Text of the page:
If you take a course in Computer Science or Computer Information Systems at UM-Flint, chances are it takes place in a "cyber classroom." Featuring multiple cameras, microphones, and digital input devices such as digital whiteboards and document cameras, these cyber classrooms (of which there are three on campus) intelligently record the audio and video of each class meeting.
For students, this means flexibility and access. If there is a particularly challenging topic addressed in a lecture, that lecture can be reviewed an unlimited number of times. And for any students forced to miss a class session due to life circumstances, they can view that class in its entirety after the fact.
Life circumstances changed for everyone in the U-M community earlier this month when the announcement was made that, to flatten the curve of COVID-19, all courses would transition to remote instruction for the Winter, Spring, and Summer 2020 semesters.
The cyber classrooms have eased that transition for many students and faculty, including Alicia Rose Wagner, a senior Computer Science major.
"Being exposed to watching lectures online has definitely helped this transition. At first, I thought that it would be weird to have online live lectures via BlueJeans and Blackboard Collaborate Ultra," Wagner says. "However, to my pleasant surprise, it just felt like I was watching a previously recorded lecture. It has been strangely familiar and more comfortable than I anticipated."
Other academic areas are utilizing the cyber classrooms to help provide continuity of instruction in this unprecedented time. James Alsup, associate professor of Physics and chair of the Computer Science, Engineering, & Physics Department, created lectures for his PHY 110: Conceptual Physics course using the cyber classrooms.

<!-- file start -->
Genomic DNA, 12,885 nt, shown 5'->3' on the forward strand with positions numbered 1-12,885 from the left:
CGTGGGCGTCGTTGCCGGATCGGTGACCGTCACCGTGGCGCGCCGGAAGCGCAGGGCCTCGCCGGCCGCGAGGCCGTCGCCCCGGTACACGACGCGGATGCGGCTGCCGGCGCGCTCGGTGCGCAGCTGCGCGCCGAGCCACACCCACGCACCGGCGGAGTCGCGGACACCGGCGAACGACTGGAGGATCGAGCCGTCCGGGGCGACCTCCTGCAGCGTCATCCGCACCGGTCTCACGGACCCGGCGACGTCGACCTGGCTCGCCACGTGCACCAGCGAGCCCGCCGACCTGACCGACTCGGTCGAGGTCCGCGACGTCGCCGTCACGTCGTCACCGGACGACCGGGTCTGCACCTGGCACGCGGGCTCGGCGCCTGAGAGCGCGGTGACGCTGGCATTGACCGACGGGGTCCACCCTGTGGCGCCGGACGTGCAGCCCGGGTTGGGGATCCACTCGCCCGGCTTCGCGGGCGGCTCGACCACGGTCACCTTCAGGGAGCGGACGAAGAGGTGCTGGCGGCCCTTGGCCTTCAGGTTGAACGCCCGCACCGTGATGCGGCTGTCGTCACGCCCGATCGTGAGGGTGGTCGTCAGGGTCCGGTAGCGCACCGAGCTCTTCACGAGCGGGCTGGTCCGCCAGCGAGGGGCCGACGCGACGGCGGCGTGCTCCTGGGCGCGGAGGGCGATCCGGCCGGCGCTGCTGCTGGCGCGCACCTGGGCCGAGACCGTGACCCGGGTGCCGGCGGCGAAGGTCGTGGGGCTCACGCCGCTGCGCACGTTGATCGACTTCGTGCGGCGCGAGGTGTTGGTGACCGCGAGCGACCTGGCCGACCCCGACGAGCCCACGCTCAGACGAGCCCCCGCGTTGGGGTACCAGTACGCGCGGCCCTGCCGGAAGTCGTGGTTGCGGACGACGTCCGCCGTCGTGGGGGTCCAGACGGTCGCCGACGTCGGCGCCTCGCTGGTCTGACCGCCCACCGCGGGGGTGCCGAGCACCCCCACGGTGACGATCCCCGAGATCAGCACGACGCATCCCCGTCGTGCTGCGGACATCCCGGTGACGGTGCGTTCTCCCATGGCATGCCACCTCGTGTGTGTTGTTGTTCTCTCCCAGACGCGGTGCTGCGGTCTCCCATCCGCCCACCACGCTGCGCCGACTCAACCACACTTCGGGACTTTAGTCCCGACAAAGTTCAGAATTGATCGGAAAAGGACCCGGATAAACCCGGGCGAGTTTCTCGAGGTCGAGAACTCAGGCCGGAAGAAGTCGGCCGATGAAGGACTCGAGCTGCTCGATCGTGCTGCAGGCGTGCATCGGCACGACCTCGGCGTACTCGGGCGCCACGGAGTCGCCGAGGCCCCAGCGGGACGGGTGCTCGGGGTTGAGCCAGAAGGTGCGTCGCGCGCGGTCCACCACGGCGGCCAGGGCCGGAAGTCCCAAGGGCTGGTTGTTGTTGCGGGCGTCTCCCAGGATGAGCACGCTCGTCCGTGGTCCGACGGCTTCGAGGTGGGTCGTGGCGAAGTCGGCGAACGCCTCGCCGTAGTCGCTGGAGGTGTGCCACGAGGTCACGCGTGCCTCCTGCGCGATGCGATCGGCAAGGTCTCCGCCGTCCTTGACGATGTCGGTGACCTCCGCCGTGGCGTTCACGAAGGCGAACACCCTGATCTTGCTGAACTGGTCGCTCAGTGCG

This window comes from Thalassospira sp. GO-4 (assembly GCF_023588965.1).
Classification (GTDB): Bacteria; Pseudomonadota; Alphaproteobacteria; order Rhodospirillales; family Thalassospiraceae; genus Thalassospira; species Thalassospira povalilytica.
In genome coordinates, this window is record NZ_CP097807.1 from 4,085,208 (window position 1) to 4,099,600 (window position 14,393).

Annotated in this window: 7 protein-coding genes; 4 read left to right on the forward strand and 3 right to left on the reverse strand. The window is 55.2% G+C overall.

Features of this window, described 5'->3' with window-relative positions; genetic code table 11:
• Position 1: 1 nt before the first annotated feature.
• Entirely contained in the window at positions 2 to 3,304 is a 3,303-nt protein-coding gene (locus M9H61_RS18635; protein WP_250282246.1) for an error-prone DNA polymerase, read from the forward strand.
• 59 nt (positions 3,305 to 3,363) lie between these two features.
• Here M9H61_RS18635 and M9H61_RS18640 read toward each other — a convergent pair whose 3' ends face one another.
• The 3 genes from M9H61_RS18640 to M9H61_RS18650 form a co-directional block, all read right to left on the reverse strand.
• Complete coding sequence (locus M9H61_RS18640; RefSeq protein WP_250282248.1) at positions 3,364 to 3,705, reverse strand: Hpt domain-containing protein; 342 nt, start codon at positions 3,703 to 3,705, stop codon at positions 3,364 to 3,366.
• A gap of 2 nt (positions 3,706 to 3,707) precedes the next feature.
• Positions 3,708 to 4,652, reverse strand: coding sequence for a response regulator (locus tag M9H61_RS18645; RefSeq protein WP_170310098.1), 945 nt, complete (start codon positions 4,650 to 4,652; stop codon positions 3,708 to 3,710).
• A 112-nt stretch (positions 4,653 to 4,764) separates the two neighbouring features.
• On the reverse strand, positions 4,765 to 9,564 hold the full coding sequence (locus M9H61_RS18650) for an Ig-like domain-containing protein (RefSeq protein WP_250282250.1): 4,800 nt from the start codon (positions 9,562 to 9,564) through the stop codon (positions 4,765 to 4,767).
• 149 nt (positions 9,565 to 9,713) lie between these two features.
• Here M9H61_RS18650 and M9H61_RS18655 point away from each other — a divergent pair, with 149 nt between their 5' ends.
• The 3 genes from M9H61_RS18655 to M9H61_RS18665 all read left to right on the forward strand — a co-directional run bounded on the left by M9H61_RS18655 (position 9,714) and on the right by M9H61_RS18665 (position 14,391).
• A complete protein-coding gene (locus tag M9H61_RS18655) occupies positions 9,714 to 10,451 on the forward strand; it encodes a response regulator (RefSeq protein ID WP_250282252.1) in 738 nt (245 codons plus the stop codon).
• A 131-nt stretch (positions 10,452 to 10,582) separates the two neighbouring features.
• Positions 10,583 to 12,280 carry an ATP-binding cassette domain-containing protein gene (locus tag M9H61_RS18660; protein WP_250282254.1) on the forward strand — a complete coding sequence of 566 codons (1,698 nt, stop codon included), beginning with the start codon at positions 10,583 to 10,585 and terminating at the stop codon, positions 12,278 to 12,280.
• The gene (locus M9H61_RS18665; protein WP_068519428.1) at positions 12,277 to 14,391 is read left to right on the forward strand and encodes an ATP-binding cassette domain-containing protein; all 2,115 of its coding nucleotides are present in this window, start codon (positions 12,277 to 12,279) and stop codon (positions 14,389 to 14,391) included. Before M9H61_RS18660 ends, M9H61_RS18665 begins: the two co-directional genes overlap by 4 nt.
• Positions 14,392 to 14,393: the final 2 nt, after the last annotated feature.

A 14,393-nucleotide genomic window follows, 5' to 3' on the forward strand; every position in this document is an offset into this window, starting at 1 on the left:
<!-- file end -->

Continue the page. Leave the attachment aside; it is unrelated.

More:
"When the university required moving all classrooms to remote learning because of COVID-19, I knew I had one way to capture the classroom atmosphere I wanted," Alsup said. "I am confident that, with the technology in the cyber classrooms, my students will be able to accomplish all of the course objectives laid out well before such a dramatic shakeup occurred."
While the U-M transition to remote instruction has shed new light on the value of the cyber classrooms, the culture of innovation and access fostered by Computer Science & Information systems faculty has been a long-time difference-maker for students, explains Michael Farmer, professor of Computer Science.
"We've always had this unspoken goal–we wanted anyone, anywhere, to have the ability to get involved with computer science. We never want to make family, work, and school conflict with each other," said Farmer. "That's what the cyber classrooms allow us to do—mix and match your work needs, your family needs, and your academic needs."
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Logan McGrady is the Communications Specialist for the College of Arts & Sciences. Contact him with questions, comments, and ideas related to the arts & sciences at UM-Flint.